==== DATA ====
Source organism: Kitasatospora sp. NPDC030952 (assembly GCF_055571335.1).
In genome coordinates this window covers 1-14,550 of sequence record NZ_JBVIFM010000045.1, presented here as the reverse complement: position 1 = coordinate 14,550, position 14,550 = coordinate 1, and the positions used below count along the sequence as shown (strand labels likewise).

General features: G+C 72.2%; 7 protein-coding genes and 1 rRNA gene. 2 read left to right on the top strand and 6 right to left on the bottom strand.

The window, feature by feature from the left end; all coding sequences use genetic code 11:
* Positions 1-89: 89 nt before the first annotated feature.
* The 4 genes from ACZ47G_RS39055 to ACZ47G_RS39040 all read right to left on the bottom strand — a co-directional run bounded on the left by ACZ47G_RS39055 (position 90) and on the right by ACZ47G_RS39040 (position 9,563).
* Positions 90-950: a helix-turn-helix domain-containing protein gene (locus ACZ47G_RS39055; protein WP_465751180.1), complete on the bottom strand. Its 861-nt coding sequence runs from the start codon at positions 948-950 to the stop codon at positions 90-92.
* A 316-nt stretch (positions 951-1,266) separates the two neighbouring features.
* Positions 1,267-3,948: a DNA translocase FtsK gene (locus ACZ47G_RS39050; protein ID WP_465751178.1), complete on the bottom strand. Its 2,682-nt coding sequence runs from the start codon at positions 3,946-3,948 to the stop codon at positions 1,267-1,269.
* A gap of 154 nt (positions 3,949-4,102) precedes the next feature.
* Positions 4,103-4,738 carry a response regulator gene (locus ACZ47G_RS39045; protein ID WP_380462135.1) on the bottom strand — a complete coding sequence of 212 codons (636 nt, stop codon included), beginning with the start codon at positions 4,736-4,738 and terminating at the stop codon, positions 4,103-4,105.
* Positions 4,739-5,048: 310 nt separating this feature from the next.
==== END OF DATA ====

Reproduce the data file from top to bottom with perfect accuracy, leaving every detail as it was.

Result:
Source organism: Kitasatospora sp. NPDC030952 (assembly GCF_055571335.1).
In genome coordinates this window covers 1-14,550 of sequence record NZ_JBVIFM010000045.1, presented here as the reverse complement: position 1 = coordinate 14,550, position 14,550 = coordinate 1, and the positions used below count along the sequence as shown (strand labels likewise).

General features: G+C 72.2%; 7 protein-coding genes and 1 rRNA gene. 2 read left to right on the top strand and 6 right to left on the bottom strand.

The window, feature by feature from the left end; all coding sequences use genetic code 11:
* Positions 1-89: 89 nt before the first annotated feature.
* The 4 genes from ACZ47G_RS39055 to ACZ47G_RS39040 all read right to left on the bottom strand — a co-directional run bounded on the left by ACZ47G_RS39055 (position 90) and on the right by ACZ47G_RS39040 (position 9,563).
* Positions 90-950: a helix-turn-helix domain-containing protein gene (locus ACZ47G_RS39055; protein WP_465751180.1), complete on the bottom strand. Its 861-nt coding sequence runs from the start codon at positions 948-950 to the stop codon at positions 90-92.
* A 316-nt stretch (positions 951-1,266) separates the two neighbouring features.
* Positions 1,267-3,948: a DNA translocase FtsK gene (locus ACZ47G_RS39050; protein ID WP_465751178.1), complete on the bottom strand. Its 2,682-nt coding sequence runs from the start codon at positions 3,946-3,948 to the stop codon at positions 1,267-1,269.
* A gap of 154 nt (positions 3,949-4,102) precedes the next feature.
* Positions 4,103-4,738 carry a response regulator gene (locus ACZ47G_RS39045; protein ID WP_380462135.1) on the bottom strand — a complete coding sequence of 212 codons (636 nt, stop codon included), beginning with the start codon at positions 4,736-4,738 and terminating at the stop codon, positions 4,103-4,105.
* Positions 4,739-5,048: 310 nt separating this feature from the next.